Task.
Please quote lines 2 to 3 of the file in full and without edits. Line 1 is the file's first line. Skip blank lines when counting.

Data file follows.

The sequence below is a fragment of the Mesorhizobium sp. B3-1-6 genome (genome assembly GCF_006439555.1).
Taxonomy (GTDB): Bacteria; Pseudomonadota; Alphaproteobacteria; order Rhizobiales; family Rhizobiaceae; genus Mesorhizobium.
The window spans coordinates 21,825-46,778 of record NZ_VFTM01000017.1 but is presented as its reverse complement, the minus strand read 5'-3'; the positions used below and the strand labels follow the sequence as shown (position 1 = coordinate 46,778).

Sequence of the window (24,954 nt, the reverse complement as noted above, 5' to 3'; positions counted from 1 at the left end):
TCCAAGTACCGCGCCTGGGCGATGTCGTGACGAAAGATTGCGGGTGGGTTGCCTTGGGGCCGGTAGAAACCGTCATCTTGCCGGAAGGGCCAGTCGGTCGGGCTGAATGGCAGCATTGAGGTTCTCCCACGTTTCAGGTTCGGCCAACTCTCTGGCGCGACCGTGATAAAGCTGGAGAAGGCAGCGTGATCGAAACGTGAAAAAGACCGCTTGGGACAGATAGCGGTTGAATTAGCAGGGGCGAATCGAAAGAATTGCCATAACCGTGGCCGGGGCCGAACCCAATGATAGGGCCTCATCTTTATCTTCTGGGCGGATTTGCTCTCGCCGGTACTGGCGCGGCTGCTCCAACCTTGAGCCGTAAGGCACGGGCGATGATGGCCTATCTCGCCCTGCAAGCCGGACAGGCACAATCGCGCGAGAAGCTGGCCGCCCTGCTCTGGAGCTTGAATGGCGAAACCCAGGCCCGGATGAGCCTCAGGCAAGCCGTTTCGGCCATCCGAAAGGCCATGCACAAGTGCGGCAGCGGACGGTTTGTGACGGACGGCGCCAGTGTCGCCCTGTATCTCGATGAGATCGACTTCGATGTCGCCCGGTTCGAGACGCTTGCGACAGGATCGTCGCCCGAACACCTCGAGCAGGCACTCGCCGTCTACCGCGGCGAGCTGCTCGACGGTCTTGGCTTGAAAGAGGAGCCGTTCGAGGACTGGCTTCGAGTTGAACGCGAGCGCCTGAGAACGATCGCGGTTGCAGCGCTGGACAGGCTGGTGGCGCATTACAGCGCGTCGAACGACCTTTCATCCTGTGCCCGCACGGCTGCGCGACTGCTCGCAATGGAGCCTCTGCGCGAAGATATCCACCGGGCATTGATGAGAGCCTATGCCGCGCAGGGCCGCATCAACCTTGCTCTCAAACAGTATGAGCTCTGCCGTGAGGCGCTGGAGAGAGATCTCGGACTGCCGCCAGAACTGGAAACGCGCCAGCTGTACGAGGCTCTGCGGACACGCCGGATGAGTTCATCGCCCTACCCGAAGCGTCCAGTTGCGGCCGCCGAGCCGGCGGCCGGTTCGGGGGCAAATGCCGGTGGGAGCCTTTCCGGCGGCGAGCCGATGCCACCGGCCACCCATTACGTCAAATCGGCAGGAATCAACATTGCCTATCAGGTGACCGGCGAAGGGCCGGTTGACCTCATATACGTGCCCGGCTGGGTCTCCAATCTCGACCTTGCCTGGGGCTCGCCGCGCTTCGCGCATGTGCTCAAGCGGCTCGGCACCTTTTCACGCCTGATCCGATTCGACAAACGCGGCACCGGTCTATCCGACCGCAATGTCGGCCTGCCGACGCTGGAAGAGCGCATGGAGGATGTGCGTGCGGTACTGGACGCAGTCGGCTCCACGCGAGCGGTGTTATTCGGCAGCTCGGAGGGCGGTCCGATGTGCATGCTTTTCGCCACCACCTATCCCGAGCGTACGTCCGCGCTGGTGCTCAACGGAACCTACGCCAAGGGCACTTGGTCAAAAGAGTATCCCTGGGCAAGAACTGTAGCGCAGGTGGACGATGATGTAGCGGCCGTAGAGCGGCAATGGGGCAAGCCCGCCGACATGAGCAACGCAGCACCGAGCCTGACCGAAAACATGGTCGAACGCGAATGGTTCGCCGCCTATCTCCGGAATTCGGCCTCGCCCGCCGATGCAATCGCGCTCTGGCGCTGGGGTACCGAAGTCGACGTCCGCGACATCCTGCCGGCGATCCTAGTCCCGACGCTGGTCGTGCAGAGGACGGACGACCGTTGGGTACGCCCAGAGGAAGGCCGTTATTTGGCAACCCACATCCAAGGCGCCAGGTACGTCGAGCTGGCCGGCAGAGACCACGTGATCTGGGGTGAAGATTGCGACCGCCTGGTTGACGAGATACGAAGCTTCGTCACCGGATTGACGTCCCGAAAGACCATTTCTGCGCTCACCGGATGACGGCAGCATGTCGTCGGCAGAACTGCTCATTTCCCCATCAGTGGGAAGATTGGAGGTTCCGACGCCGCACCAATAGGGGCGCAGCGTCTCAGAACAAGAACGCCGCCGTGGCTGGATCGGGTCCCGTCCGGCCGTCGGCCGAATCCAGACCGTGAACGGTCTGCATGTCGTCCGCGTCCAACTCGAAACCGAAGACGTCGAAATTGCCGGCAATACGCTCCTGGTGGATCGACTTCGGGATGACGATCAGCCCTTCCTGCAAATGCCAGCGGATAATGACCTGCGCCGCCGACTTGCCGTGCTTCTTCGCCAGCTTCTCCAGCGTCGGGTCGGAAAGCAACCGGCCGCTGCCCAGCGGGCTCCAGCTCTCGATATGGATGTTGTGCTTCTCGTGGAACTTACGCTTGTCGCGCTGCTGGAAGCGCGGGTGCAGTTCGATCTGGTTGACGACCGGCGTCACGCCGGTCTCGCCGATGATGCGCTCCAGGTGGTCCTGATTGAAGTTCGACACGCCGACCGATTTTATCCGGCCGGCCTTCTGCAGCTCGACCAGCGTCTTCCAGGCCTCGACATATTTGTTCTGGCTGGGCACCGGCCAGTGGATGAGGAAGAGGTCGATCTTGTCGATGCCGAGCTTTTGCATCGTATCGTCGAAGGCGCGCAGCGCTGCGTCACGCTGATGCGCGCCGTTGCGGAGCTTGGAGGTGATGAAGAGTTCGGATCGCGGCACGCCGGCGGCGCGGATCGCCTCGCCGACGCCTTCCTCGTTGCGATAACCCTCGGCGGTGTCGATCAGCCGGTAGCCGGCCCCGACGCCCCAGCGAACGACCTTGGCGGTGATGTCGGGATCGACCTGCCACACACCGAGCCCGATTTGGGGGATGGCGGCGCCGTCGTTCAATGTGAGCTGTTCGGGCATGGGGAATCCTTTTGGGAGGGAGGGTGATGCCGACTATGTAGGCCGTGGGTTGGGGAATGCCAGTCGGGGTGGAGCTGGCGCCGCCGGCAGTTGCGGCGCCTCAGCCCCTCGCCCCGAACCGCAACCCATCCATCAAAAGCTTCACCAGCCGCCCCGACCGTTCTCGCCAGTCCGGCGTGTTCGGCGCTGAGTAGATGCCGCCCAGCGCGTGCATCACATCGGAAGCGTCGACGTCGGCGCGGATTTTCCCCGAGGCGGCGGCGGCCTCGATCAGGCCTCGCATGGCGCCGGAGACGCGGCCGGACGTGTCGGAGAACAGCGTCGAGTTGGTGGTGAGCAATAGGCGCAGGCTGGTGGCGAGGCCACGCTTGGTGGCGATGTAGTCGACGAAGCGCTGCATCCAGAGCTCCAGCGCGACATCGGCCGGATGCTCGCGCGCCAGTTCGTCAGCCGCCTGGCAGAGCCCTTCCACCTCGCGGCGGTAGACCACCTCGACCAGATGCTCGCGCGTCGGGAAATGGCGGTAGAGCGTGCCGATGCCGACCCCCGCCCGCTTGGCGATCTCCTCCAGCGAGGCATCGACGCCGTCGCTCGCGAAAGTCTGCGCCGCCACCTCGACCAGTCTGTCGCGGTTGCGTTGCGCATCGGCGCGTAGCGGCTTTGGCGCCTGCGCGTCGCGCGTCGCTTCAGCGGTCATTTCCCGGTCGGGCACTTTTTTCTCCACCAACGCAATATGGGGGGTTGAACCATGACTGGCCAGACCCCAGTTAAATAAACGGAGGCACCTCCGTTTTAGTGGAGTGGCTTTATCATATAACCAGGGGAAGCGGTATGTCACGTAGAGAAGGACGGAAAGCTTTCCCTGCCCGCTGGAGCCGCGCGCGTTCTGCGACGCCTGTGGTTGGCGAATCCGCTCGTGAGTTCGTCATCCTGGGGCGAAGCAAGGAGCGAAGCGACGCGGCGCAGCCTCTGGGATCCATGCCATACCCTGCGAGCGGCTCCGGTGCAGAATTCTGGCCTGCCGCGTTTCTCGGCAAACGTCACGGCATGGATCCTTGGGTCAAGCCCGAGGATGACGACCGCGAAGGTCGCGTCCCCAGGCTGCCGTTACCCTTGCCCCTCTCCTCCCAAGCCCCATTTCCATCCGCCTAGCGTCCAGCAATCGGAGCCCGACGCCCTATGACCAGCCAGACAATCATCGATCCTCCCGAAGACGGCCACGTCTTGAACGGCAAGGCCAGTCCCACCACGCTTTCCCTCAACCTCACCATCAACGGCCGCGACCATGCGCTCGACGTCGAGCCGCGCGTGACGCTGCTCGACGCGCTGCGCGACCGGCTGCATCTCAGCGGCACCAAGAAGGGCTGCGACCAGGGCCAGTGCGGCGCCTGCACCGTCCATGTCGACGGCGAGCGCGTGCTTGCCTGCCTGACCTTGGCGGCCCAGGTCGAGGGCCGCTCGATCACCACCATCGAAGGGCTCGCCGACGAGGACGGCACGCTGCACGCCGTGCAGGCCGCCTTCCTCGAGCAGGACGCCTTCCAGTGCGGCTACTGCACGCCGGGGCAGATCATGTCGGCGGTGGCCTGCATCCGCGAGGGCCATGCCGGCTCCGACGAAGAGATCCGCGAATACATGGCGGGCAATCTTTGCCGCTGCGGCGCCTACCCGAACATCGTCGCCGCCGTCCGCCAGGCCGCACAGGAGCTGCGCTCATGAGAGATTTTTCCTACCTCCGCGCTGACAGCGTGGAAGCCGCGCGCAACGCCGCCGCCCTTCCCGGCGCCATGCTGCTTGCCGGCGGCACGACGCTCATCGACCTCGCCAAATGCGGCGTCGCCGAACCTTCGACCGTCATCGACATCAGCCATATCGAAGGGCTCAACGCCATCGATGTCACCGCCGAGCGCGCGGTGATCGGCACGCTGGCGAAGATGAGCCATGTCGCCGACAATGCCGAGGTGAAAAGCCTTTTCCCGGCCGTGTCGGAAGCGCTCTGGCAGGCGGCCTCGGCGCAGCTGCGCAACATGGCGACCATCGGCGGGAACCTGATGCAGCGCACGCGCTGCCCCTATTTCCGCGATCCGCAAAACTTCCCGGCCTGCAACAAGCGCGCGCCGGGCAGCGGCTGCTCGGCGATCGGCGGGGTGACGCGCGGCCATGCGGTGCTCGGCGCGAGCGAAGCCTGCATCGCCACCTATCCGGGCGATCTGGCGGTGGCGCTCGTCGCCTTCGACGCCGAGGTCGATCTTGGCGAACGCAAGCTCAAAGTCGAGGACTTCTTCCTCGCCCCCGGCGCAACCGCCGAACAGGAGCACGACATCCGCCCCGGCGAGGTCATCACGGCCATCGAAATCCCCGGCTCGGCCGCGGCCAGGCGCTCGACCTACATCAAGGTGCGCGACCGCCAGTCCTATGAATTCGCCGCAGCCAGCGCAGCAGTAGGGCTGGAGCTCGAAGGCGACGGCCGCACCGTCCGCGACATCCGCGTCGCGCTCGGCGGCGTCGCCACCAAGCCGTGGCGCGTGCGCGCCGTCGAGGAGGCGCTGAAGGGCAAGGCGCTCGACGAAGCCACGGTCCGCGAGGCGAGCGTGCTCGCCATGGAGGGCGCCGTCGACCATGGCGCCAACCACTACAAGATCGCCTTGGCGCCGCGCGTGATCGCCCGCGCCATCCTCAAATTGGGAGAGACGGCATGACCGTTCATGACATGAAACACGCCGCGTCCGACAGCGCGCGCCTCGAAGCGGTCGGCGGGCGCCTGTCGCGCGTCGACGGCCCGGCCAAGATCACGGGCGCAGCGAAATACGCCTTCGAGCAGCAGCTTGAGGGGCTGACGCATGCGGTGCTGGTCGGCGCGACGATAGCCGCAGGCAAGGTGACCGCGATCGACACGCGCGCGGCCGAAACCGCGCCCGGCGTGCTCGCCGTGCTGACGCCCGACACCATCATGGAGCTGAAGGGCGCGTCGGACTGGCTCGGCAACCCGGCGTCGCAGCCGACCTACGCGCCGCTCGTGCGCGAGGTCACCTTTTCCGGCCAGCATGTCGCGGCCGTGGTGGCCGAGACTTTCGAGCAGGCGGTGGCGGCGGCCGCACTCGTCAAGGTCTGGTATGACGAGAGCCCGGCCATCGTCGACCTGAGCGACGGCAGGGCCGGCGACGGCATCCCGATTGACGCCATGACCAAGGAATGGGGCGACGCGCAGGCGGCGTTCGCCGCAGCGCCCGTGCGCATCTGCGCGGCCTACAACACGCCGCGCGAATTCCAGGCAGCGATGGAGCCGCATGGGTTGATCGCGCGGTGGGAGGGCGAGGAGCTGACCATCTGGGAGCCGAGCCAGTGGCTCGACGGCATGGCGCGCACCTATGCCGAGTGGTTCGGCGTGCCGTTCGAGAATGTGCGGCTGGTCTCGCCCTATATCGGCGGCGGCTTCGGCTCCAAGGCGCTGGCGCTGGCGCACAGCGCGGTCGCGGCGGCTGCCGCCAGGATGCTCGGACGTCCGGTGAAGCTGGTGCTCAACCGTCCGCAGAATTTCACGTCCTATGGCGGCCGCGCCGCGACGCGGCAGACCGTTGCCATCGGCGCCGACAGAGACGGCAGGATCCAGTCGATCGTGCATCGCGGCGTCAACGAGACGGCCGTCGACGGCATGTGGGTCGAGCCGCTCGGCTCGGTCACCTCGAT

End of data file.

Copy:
Taxonomy (GTDB): Bacteria; Pseudomonadota; Alphaproteobacteria; order Rhizobiales; family Rhizobiaceae; genus Mesorhizobium.
The window spans coordinates 21,825-46,778 of record NZ_VFTM01000017.1 but is presented as its reverse complement, the minus strand read 5'-3'; the positions used below and the strand labels follow the sequence as shown (position 1 = coordinate 46,778).